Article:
‘Kaffee Klatch’ still brewing

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After every weekday 6:45 a.m. Mass at St. Luke Church in McLean, about a dozen or so people make the short walk from the Blessed Sacrament Chapel to the Flaherty Hall kitchen to participate in a St. Luke tradition that is 50 years old - Kaffee Klatch.

According to Mary Connery, one of the founding members and the unofficial historian of the group, Father Albert F. Pereira, former pastor, made a large pot of coffee after 6:45 Mass in 1965 and invited parishioners to come over to chat.

Parishioner Frank MacDonald would bake bread each day and bring it along to share. His wife, Rosemary, also would make coffee and host a small group around the kitchen island.

At first the group was mostly men who went to work after the social, plus a few retirees.

When Father John Hughes was named pastor in 1973, he continued the tradition, and attendance grew.

"The group attending grew around the kitchen island (with) everyone standing in the same place each day so we knew if someone was missing," said Connery. "If they did not know why they were not there, someone would call to be sure they were OK."

It was during Father Hughes' time when the name Kaffee Klatch was first used. A Kaffee Klatch is a casual social function with coffee and talk. The group even "commissioned" an artist who created a coat of arms with a cup of coffee, cross, chalice and a loaf of bread with the motto "living, loving, caring, sharing."

After Father Hughes left and Father J. Steward Culkin became pastor, the Kaffee Klatch continued. A new, larger kitchen was built with an island that everyone could stand around.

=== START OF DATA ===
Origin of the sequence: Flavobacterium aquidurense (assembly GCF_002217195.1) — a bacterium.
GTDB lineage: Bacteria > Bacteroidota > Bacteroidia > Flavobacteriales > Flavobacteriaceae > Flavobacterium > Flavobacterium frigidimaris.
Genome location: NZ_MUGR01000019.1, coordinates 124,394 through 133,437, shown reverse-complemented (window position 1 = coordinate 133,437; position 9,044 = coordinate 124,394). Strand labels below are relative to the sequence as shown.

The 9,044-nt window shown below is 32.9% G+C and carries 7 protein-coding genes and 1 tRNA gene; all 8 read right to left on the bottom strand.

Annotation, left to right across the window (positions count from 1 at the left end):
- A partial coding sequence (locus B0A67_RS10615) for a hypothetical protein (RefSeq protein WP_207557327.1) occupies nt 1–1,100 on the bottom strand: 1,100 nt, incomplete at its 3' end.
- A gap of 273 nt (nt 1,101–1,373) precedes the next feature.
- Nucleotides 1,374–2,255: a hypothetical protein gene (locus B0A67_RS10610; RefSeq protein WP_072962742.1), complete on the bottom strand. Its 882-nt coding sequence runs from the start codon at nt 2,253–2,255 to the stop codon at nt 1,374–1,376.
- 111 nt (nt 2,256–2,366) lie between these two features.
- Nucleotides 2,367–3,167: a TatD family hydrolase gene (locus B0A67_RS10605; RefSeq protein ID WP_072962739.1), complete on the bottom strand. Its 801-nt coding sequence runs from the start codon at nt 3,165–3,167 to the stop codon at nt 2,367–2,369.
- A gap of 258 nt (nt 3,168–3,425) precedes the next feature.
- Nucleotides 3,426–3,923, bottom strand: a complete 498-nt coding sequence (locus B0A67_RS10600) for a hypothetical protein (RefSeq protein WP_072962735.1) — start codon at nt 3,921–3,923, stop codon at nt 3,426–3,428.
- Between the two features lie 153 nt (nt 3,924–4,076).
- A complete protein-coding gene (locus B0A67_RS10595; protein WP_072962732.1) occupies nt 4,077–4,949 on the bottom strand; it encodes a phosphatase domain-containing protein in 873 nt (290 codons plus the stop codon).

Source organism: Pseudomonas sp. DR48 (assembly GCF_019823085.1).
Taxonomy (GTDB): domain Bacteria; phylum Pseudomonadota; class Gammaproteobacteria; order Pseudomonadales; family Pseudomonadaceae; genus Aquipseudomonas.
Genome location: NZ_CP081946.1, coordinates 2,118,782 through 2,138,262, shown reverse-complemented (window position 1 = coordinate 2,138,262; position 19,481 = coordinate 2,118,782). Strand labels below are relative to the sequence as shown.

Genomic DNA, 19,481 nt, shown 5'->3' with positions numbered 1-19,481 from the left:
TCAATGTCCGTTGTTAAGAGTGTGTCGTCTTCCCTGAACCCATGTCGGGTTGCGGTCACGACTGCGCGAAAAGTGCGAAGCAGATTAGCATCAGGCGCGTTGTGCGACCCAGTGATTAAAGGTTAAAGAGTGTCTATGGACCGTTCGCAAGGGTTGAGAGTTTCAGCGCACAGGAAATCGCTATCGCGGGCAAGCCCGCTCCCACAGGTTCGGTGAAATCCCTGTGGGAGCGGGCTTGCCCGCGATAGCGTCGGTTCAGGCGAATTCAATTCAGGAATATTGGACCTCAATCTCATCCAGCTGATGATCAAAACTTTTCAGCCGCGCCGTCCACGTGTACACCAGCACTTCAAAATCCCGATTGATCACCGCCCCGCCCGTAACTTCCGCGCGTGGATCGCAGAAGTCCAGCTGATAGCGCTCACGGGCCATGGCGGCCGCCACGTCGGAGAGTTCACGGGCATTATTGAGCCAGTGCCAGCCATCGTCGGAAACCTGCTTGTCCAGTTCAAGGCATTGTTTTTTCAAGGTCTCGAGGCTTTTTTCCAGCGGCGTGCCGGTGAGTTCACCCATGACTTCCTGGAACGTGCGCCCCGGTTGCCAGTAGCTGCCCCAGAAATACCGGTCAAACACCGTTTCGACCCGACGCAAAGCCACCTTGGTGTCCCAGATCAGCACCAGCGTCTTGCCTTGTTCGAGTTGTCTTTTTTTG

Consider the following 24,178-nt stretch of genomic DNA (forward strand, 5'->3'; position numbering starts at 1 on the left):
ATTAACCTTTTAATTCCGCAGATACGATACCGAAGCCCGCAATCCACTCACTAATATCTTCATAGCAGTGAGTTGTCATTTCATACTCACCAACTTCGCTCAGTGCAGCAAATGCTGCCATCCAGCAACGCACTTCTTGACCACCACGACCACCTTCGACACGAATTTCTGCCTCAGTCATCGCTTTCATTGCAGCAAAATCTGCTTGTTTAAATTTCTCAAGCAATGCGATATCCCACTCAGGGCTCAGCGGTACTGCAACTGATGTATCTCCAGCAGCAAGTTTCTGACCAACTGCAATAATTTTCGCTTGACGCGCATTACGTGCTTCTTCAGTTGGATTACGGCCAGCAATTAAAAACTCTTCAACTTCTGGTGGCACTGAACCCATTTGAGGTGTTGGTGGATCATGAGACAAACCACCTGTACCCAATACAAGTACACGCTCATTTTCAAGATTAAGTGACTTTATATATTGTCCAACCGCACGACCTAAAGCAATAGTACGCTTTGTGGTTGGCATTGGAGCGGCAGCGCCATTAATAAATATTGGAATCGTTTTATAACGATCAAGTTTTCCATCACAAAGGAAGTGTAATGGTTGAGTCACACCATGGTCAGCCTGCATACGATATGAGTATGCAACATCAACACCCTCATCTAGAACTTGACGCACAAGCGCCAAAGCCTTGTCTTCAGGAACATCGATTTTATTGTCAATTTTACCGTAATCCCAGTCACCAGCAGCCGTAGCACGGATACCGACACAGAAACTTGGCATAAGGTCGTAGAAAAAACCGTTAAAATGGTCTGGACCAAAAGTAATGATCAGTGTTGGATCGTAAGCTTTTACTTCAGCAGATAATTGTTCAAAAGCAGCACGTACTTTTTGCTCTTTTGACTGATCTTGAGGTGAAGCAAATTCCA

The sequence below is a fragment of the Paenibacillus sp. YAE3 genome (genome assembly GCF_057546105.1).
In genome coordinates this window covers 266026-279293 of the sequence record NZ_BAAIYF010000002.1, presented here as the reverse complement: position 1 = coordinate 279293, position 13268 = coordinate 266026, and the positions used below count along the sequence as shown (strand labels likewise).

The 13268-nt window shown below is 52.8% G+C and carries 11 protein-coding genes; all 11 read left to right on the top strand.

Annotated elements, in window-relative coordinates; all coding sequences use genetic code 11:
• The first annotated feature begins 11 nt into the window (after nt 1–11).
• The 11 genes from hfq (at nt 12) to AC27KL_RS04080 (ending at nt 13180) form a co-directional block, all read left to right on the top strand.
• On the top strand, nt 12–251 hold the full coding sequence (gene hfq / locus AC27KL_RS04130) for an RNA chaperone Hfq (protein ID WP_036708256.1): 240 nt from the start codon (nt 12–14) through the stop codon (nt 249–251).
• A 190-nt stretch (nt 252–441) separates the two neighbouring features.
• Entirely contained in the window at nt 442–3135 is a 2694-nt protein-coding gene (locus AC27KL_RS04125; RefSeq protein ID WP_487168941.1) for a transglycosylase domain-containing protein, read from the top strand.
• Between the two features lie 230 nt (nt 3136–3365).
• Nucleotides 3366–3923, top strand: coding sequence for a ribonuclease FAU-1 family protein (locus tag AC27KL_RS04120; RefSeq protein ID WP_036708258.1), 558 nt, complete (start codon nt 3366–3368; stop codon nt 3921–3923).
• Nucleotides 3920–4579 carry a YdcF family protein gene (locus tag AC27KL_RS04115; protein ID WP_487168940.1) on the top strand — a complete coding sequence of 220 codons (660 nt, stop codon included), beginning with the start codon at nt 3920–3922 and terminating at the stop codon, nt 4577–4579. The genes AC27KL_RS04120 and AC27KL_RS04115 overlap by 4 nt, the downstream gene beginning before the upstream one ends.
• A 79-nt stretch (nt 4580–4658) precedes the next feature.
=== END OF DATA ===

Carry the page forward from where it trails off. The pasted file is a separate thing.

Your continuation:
Through the tenure of Father Martin McGuill and with current pastor Father David L. Martin the group endured.

Many of the Kaffee Klatch members are retired from their jobs, but a few younger members show up.

After the long cold winter, snowbird members of the Kaffee Klatch returned to McLean and the daily after-Mass tradition.

Last month, just before 6:45 a.m. Mass, members showed up to make coffee and spread out cookies and pastries before joining about a dozen people in the chapel where Father Jamie R. Workman celebrated Mass.

After Mass, people slowly made their way to the kitchen and gathered around the island. Suzanne Nicholson pulled out her smartphone to proudly show pictures of her grandchildren. Kaffee Klatch had begun, but it's quick. After 10 or 15 minutes, people head out.

Jim Hunt has been coming to the Kaffee Klatch for 30 years and likes the mix of people, calling it an "eclectic group."

Tom Hogan said that Mass and the Kaffee Klatch "is a great way to start the day."

He said over the years, people have died or moved away, but the group has endured.

Robert Reid, 91, one of the founding members, still shows up almost every day.

"I like going to Mass," he said. "This is 35 minutes of goodness."

Not everyone is retired. Mark Choe is a young dentist, who's been coming for two and a half years.

"If I don't come," he said, "I feel I've missed something."

All say that the main reason for the Kaffee Klatch is the Mass.

Milt Werthmann is a retired physician and a relative newcomer to the group. He lost his wife last year and found a home at St. Luke with Mass and the Kaffee Klatch. He said when he goes to Mass he's closer to God - and to his wife.

© Arlington Catholic Herald 2015